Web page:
We have all heard how out-dated and inefficient our production system is in the United States. The Japanese, as well as other countries, have moved far ahead of us in terms of both quality of product and productivity of the worker. We tend to blame a great deal of this on the fact that Japan has newer and thus technologically advanced tooling available to their production system. Perhaps an even greater reason for the obvious separation in production, however, is in the treatment of the worker and the mutual definition of what productivity is and should be.
The United States, being a capitalistic society, has always thought of productivity in terms of production rates and their corresponding effects on the profits of an organization. The worker is fitted to a task (often machine-oriented) and his job is made as simple and repetitive as possible in order to increase the efficiency in which the task is completed. What is suggested here, however, is that productivity involves more than just the needs of the organization. For a society as a whole to be productive, it must do more to satisfy the needs of the individual people in it. For this to occur, the relationship between management and labor (and labor unions) must head in new directions.
Irving Bluestone, in the book Work in America--the Decade Ahead, suggests collective bargaining between labor and unions and management to help fill certain needs and rights that our society should but does not provide adequately to its members. Included among these rights are health care, life insurance, retirement benefits and no loss in pay for holidays, vacations and absence due to illness. These are areas of present concern in labor-management negotiations and fall into the area of hard-line controversial issues as discussed by Bluestone. He cites two other general areas of concern, namely issues for joint cooperative programs between labor and management and worker participation in decision making.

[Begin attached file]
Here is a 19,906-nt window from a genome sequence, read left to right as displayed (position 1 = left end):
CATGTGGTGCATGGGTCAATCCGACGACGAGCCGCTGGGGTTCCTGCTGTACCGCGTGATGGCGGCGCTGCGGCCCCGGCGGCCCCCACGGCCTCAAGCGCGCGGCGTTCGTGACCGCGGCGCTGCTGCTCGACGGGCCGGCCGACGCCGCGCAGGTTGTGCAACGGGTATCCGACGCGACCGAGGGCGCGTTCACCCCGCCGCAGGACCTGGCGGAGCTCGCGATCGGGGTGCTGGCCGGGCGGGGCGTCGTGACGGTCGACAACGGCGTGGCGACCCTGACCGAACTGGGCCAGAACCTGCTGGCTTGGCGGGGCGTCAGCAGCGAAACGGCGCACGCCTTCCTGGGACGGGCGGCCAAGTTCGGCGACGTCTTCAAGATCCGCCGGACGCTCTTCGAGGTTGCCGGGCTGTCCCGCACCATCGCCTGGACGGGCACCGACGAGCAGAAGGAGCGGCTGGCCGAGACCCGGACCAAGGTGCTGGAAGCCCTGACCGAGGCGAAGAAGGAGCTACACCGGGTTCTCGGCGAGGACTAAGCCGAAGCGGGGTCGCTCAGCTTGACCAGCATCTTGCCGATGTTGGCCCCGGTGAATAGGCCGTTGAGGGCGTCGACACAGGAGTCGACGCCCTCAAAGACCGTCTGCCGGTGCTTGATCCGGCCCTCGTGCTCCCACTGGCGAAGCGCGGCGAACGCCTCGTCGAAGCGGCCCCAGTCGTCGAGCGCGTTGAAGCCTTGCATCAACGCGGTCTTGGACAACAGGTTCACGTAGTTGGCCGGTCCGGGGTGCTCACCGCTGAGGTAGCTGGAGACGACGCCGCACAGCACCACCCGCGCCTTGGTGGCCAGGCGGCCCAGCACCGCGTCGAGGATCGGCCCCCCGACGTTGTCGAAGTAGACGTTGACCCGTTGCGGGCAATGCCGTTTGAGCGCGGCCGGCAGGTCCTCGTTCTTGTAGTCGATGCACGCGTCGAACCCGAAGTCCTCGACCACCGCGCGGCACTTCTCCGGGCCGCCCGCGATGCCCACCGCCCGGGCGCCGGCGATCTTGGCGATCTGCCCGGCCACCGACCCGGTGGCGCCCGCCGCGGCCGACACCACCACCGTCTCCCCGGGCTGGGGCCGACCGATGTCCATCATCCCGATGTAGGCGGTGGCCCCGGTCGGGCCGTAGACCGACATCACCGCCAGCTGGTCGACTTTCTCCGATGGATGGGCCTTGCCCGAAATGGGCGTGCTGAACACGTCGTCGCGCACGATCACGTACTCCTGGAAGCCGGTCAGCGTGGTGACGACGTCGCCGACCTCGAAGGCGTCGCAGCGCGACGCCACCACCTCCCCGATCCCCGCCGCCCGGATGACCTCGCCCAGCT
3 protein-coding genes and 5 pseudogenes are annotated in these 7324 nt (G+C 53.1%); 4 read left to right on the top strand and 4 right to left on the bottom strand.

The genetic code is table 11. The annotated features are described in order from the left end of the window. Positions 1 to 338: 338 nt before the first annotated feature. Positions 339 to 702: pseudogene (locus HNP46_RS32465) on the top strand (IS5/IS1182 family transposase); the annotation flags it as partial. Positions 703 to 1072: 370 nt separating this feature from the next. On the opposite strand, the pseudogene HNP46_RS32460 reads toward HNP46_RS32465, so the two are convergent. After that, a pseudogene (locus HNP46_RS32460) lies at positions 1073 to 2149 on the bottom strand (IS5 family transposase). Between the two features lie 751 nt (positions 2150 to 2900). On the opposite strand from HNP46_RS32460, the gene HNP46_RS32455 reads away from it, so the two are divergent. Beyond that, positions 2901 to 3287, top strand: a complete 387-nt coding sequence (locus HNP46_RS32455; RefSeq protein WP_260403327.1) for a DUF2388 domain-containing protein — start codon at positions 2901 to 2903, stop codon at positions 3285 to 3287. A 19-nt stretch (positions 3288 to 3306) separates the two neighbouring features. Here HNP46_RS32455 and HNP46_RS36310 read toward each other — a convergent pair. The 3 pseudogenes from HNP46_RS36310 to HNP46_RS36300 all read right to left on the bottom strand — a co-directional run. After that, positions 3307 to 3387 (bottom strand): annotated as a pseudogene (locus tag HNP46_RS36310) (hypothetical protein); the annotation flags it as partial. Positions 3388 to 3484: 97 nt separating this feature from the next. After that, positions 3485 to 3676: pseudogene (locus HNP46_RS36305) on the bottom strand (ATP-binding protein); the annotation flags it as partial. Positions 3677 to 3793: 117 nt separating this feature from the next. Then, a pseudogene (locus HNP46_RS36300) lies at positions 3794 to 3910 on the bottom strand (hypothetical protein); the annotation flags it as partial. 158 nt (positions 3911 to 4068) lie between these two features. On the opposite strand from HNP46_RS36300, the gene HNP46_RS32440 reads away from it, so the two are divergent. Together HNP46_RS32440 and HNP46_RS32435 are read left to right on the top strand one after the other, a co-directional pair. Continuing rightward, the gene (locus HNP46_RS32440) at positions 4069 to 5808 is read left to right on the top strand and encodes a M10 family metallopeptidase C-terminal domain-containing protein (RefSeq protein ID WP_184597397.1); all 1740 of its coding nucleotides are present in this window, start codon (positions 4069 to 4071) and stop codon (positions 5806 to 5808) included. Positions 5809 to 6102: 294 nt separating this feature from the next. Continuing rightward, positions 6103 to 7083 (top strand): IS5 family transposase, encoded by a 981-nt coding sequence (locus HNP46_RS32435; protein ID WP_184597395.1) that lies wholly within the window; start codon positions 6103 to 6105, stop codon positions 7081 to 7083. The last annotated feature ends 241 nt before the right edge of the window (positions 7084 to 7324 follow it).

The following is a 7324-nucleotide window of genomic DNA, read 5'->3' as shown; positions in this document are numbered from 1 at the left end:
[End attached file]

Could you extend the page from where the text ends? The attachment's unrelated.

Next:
HARD-LINE CONTROVERSIAL ISSUES
This constitutes the real emphasis of present day labor/union negotiations. Included in these issues are basic needs as far as pay, security and fringe benefits are concerned; and negotiations in this area are strongly adversarial in nature. If our ultimate goal is, as it should be, societal productivity rather than simply higher profits for an organization, then job security must involve not only keeping the present workforce employed but also employing those who are out of work. For a society to be productive and efficient as a whole, each member of that society must be a contributor. Our country has a history of high unemployment, and not much is being done by the legislative body to alter the situation. As was mentioned earlier, collective bargaining has been filling the void created by society's lack of action to provide for basic needs and rights, such as the right to earn a living. This is the problem that must be addressed in hard-line negotiations in the future.
Steps have already been made in the reduction of nationwide unemployment through mandatory retirement ages (with compensation) and reduced length of work weeks, which provides more jobs to obtain a specific level of production.
A push is currently in effect to reduce the standard work week from five to four days. Management's fear is that a four day work week will underutilized its capital investment in production equipment. By staggering days off, however, a plant may operate its normal forty hour week and also provide more jobs to the unemployed. If workers' income is not to decrease while working fewer hours, however, total wages will increase as a result of the increased number of employees while production should remain constant. It should be suspected, on the other hand, that individual hourly productivity will increase due to the shorter work week, absenteeism will decrease and more employed consumers in the market will create a higher demand. …